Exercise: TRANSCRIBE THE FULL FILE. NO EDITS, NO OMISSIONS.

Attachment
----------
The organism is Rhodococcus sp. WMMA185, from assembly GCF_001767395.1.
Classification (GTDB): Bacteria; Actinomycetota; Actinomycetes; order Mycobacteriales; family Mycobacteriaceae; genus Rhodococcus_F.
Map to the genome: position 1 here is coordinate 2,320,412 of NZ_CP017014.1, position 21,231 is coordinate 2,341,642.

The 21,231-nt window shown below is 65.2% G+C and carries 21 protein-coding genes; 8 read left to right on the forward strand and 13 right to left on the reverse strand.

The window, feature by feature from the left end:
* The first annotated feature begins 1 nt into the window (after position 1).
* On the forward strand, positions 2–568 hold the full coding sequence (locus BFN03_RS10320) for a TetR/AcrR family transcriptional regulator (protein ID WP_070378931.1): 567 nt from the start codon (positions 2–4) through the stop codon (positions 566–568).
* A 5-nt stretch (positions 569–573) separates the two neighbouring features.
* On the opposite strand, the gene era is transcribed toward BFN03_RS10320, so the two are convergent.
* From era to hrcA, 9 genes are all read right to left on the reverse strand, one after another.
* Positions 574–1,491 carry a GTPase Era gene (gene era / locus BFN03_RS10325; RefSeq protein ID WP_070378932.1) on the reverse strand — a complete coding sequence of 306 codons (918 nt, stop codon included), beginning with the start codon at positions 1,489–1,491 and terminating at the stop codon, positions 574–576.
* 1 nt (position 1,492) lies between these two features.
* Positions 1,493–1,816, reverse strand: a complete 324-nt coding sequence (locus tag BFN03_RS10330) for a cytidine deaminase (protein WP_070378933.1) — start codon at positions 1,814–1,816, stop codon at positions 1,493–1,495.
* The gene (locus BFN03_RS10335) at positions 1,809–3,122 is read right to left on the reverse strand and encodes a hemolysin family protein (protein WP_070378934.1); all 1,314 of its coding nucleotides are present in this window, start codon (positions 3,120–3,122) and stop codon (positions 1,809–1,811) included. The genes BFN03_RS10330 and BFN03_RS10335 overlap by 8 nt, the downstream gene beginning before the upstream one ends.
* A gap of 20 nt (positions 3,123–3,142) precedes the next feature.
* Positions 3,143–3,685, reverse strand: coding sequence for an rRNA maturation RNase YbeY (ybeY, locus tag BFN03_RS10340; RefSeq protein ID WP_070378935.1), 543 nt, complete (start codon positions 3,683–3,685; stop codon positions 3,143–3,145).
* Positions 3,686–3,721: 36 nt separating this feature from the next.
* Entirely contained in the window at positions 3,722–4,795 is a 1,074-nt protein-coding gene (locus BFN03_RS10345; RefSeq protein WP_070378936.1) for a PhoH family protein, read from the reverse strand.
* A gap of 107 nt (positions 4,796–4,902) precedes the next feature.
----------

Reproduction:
The organism is Rhodococcus sp. WMMA185, from assembly GCF_001767395.1.
Classification (GTDB): Bacteria; Actinomycetota; Actinomycetes; order Mycobacteriales; family Mycobacteriaceae; genus Rhodococcus_F.
Map to the genome: position 1 here is coordinate 2,320,412 of NZ_CP017014.1, position 21,231 is coordinate 2,341,642.

The 21,231-nt window shown below is 65.2% G+C and carries 21 protein-coding genes; 8 read left to right on the forward strand and 13 right to left on the reverse strand.

The window, feature by feature from the left end:
* The first annotated feature begins 1 nt into the window (after position 1).
* On the forward strand, positions 2–568 hold the full coding sequence (locus BFN03_RS10320) for a TetR/AcrR family transcriptional regulator (protein ID WP_070378931.1): 567 nt from the start codon (positions 2–4) through the stop codon (positions 566–568).
* A 5-nt stretch (positions 569–573) separates the two neighbouring features.
* On the opposite strand, the gene era is transcribed toward BFN03_RS10320, so the two are convergent.
* From era to hrcA, 9 genes are all read right to left on the reverse strand, one after another.
* Positions 574–1,491 carry a GTPase Era gene (gene era / locus BFN03_RS10325; RefSeq protein ID WP_070378932.1) on the reverse strand — a complete coding sequence of 306 codons (918 nt, stop codon included), beginning with the start codon at positions 1,489–1,491 and terminating at the stop codon, positions 574–576.
* 1 nt (position 1,492) lies between these two features.
* Positions 1,493–1,816, reverse strand: a complete 324-nt coding sequence (locus tag BFN03_RS10330) for a cytidine deaminase (protein WP_070378933.1) — start codon at positions 1,814–1,816, stop codon at positions 1,493–1,495.
* The gene (locus BFN03_RS10335) at positions 1,809–3,122 is read right to left on the reverse strand and encodes a hemolysin family protein (protein WP_070378934.1); all 1,314 of its coding nucleotides are present in this window, start codon (positions 3,120–3,122) and stop codon (positions 1,809–1,811) included. The genes BFN03_RS10330 and BFN03_RS10335 overlap by 8 nt, the downstream gene beginning before the upstream one ends.
* A gap of 20 nt (positions 3,123–3,142) precedes the next feature.
* Positions 3,143–3,685, reverse strand: coding sequence for an rRNA maturation RNase YbeY (ybeY, locus tag BFN03_RS10340; RefSeq protein ID WP_070378935.1), 543 nt, complete (start codon positions 3,683–3,685; stop codon positions 3,143–3,145).
* Positions 3,686–3,721: 36 nt separating this feature from the next.
* Entirely contained in the window at positions 3,722–4,795 is a 1,074-nt protein-coding gene (locus BFN03_RS10345; RefSeq protein WP_070378936.1) for a PhoH family protein, read from the reverse strand.
* A gap of 107 nt (positions 4,796–4,902) precedes the next feature.